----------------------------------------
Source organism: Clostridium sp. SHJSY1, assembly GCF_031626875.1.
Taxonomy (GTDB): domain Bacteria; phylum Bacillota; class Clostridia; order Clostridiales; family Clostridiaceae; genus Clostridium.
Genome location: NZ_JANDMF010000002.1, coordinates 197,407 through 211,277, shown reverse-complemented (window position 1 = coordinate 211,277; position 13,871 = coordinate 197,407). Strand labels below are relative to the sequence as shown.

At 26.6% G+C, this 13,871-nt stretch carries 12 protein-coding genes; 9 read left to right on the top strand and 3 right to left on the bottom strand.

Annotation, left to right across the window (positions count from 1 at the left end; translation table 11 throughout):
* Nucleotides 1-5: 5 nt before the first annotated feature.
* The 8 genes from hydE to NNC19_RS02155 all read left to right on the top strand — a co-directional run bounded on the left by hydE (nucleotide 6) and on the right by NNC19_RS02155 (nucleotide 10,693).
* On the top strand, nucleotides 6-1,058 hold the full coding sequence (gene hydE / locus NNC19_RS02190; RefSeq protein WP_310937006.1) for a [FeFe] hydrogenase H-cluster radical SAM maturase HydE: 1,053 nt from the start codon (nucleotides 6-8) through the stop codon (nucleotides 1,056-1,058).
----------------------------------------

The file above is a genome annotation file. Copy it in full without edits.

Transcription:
Source organism: Clostridium sp. SHJSY1, assembly GCF_031626875.1.
Taxonomy (GTDB): domain Bacteria; phylum Bacillota; class Clostridia; order Clostridiales; family Clostridiaceae; genus Clostridium.
Genome location: NZ_JANDMF010000002.1, coordinates 197,407 through 211,277, shown reverse-complemented (window position 1 = coordinate 211,277; position 13,871 = coordinate 197,407). Strand labels below are relative to the sequence as shown.

At 26.6% G+C, this 13,871-nt stretch carries 12 protein-coding genes; 9 read left to right on the top strand and 3 right to left on the bottom strand.

Annotation, left to right across the window (positions count from 1 at the left end; translation table 11 throughout):
* Nucleotides 1-5: 5 nt before the first annotated feature.
* The 8 genes from hydE to NNC19_RS02155 all read left to right on the top strand — a co-directional run bounded on the left by hydE (nucleotide 6) and on the right by NNC19_RS02155 (nucleotide 10,693).
* On the top strand, nucleotides 6-1,058 hold the full coding sequence (gene hydE / locus NNC19_RS02190; RefSeq protein WP_310937006.1) for a [FeFe] hydrogenase H-cluster radical SAM maturase HydE: 1,053 nt from the start codon (nucleotides 6-8) through the stop codon (nucleotides 1,056-1,058).